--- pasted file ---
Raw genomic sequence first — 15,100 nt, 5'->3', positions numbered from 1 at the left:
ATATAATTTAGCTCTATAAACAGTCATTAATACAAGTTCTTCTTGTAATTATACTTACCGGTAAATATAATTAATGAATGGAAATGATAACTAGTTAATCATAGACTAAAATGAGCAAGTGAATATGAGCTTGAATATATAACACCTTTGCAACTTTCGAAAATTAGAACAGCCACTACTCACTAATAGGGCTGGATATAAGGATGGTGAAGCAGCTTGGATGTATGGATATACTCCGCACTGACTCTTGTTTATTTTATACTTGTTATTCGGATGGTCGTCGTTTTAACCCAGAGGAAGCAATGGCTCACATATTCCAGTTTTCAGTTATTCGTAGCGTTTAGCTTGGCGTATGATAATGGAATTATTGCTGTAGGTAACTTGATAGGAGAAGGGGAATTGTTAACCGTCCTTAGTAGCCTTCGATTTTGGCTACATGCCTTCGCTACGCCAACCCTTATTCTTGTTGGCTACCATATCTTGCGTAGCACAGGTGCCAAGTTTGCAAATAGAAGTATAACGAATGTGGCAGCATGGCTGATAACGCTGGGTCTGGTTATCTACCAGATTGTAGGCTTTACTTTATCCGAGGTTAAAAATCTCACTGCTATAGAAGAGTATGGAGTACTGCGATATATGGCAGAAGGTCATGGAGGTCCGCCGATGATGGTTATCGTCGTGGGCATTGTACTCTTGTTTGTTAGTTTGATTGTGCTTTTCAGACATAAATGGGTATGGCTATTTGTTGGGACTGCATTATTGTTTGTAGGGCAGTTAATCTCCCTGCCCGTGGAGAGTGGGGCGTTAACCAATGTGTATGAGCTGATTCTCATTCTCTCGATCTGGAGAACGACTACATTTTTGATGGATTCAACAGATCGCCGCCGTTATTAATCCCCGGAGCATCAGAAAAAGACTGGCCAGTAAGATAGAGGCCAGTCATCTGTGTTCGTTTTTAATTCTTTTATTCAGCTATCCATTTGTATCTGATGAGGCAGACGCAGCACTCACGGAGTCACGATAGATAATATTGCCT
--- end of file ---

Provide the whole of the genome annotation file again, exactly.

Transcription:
Raw genomic sequence first — 15,100 nt, 5'->3', positions numbered from 1 at the left:
ATATAATTTAGCTCTATAAACAGTCATTAATACAAGTTCTTCTTGTAATTATACTTACCGGTAAATATAATTAATGAATGGAAATGATAACTAGTTAATCATAGACTAAAATGAGCAAGTGAATATGAGCTTGAATATATAACACCTTTGCAACTTTCGAAAATTAGAACAGCCACTACTCACTAATAGGGCTGGATATAAGGATGGTGAAGCAGCTTGGATGTATGGATATACTCCGCACTGACTCTTGTTTATTTTATACTTGTTATTCGGATGGTCGTCGTTTTAACCCAGAGGAAGCAATGGCTCACATATTCCAGTTTTCAGTTATTCGTAGCGTTTAGCTTGGCGTATGATAATGGAATTATTGCTGTAGGTAACTTGATAGGAGAAGGGGAATTGTTAACCGTCCTTAGTAGCCTTCGATTTTGGCTACATGCCTTCGCTACGCCAACCCTTATTCTTGTTGGCTACCATATCTTGCGTAGCACAGGTGCCAAGTTTGCAAATAGAAGTATAACGAATGTGGCAGCATGGCTGATAACGCTGGGTCTGGTTATCTACCAGATTGTAGGCTTTACTTTATCCGAGGTTAAAAATCTCACTGCTATAGAAGAGTATGGAGTACTGCGATATATGGCAGAAGGTCATGGAGGTCCGCCGATGATGGTTATCGTCGTGGGCATTGTACTCTTGTTTGTTAGTTTGATTGTGCTTTTCAGACATAAATGGGTATGGCTATTTGTTGGGACTGCATTATTGTTTGTAGGGCAGTTAATCTCCCTGCCCGTGGAGAGTGGGGCGTTAACCAATGTGTATGAGCTGATTCTCATTCTCTCGATCTGGAGAACGACTACATTTTTGATGGATTCAACAGATCGCCGCCGTTATTAATCCCCGGAGCATCAGAAAAAGACTGGCCAGTAAGATAGAGGCCAGTCATCTGTGTTCGTTTTTAATTCTTTTATTCAGCTATCCATTTGTATCTGATGAGGCAGACGCAGCACTCACGGAGTCACGATAGATAATATTGCCT